A federal judge in Brownsville has ruled in favor of the Texas Parks and Wildlife Department and the Louisiana Department of Wildlife and Fisheries in a joint lawsuit brought by the agencies challenging an emergency regulation enacted by the National Marine Fisheries Service over red snapper seasons.
The ruling means that the recreational red snapper fishing season in federal waters off the Texas coast will be longer than it would have been under the emergency rule.
On Feb. 8, over the strong objections of state agency representatives from Louisiana, Texas, and Florida, the Gulf of Mexico Fishery Management Council voted to implement an emergency rule that could shorten the recreational red snapper fishing season in federal waters off the Texas, Louisiana, and Florida coasts, while extending the seasons in federal waters off the Alabama and Mississippi coasts.
On April 18, the council voted 8-7 to overturn the emergency rule, in effect reversing the Feb. 8 vote. However, NMFS declined to rescind the original emergency rule as requested by the April 18 vote.
As published in the federal register March 25, the emergency rule would empower the NMFS southeast regional administrator to reduce the red snapper season in federal waters off Texas, Louisiana and Florida since those states set seasons in state waters that were different than seasons in federal waters. In Texas, federal waters begin nine nautical miles from the state’s coast and extend 200 nautical miles.
The joint lawsuit alleged that there was no emergency to justify the proposed rule. The last stock assessment indicates red snapper recovery remains on track. The two states also alleged that the emergency rule violates the federal policy of cooperative federalism by improperly attempting to regulate the red snapper season in state waters. The lawsuit also alleged that the emergency rule violated federal law by discriminating against anglers and charter boat operators in Texas, Louisiana and Florida.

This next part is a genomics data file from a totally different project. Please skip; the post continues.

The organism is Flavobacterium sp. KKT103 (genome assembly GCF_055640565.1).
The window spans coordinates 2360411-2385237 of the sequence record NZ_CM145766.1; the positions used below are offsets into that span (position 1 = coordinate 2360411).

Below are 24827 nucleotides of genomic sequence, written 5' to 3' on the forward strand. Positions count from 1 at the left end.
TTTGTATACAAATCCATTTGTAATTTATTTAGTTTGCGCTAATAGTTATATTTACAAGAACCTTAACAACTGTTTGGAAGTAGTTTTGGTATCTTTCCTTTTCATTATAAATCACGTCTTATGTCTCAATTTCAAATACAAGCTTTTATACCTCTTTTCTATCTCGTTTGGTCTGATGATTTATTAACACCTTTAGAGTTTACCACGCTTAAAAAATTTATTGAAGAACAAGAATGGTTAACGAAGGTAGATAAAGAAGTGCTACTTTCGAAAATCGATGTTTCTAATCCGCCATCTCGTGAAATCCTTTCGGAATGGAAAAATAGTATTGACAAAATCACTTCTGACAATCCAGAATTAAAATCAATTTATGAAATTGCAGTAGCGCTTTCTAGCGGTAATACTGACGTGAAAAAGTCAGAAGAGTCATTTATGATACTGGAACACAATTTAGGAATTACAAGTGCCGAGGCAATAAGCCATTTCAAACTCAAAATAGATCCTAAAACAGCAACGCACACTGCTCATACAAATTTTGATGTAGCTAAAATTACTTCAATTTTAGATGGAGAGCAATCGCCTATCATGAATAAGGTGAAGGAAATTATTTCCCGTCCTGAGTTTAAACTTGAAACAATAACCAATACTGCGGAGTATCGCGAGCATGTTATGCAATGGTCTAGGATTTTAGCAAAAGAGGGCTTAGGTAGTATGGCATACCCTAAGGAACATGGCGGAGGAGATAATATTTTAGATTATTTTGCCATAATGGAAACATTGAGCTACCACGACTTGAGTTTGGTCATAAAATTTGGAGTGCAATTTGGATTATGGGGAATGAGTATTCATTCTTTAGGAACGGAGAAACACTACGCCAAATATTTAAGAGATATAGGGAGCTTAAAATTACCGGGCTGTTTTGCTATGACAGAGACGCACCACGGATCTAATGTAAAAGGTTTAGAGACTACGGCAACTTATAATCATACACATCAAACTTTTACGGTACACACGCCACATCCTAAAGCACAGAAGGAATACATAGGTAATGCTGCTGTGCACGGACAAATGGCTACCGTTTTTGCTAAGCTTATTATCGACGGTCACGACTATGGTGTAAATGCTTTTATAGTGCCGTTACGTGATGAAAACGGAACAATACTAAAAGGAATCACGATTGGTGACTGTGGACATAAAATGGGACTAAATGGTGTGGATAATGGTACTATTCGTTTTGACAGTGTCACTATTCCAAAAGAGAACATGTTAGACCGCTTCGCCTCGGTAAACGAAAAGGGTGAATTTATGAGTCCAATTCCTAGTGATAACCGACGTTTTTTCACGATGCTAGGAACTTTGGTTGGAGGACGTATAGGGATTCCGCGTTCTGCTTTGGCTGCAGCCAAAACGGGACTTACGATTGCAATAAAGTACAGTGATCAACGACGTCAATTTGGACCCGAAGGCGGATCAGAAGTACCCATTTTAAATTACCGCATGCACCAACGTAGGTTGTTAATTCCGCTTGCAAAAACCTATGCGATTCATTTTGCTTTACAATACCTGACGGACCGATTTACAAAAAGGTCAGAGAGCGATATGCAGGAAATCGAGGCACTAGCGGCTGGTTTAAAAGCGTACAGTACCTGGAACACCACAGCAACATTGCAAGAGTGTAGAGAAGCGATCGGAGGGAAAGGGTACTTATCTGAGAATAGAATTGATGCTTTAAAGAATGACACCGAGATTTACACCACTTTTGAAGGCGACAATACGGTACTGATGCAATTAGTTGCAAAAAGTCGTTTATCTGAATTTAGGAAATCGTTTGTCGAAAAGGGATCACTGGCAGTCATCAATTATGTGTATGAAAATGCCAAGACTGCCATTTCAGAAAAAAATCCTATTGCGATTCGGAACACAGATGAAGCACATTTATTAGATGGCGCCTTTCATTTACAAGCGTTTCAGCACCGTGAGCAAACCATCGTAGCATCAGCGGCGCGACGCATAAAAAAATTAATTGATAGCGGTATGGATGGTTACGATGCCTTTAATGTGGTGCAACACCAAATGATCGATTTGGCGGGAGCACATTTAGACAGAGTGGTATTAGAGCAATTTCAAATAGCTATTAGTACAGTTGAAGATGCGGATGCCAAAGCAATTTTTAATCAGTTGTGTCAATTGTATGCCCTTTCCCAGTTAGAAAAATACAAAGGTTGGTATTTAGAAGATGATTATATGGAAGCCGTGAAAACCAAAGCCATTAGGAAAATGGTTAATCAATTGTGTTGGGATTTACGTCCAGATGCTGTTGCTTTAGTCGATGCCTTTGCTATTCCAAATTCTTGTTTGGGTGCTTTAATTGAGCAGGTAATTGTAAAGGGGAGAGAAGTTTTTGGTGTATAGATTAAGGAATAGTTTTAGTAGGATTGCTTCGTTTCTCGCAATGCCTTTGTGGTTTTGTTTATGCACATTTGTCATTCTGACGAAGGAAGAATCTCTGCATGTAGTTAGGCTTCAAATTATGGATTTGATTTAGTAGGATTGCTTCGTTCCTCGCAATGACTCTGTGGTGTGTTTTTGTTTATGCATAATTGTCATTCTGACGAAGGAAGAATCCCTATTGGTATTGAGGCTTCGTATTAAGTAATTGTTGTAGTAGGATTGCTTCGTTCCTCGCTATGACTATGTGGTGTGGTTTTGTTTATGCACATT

The three states have been trying to make sure their anglers have equal opportunity. The Charter Fisherman’s Association, a group of charter boat operators, also had filed a separate suit against NMFS that was later combined with the states’ suit, likewise seeking to overturn the emergency rule.
The opinion found the federal agency exceeded its authority under federal law when it declared an emergency instead of following the required normal procedures for providing public notice and seeking comment, including comments from fishermen. The court also found the rule did not enhance red snapper conservation, but instead redistributed fishing opportunity from anglers in Texas, Louisiana and Florida to anglers based in Alabama and Mississippi. Judge Andrew Hanen held that such redistribution discriminated against anglers in states with fishing seasons that do not match the federal season and rewarded those living in states that do, in violation of federal law.
TPWD was represented by the state Attorney General’s Office in filing the lawsuit.
The Texas and Louisiana agencies have maintained that while a proposed shortened season will have no apparent conservation benefit, it would have an economic impact. TPWD estimates that the originally projected 27-day season would generate at least $28 million from recreational fishermen in Texas, while a 12-day season would cut that figure by at least $16 million in lost retail sales in Texas. For Louisiana, reducing a 45-day season to a nine-day season could result in an estimated decline in economic value of approximately $8 million to recreational anglers in that state.
It will be necessary for NMFS to implement Gulfwide seasons in accordance with the court’s decision. Prior to the enactment of the emergency rule, NMFS had estimated that if all Gulf states were treated equally, the season would have been approximately 22 days. However, recent communications from NMFS suggest that a Gulfwide season will be longer than that.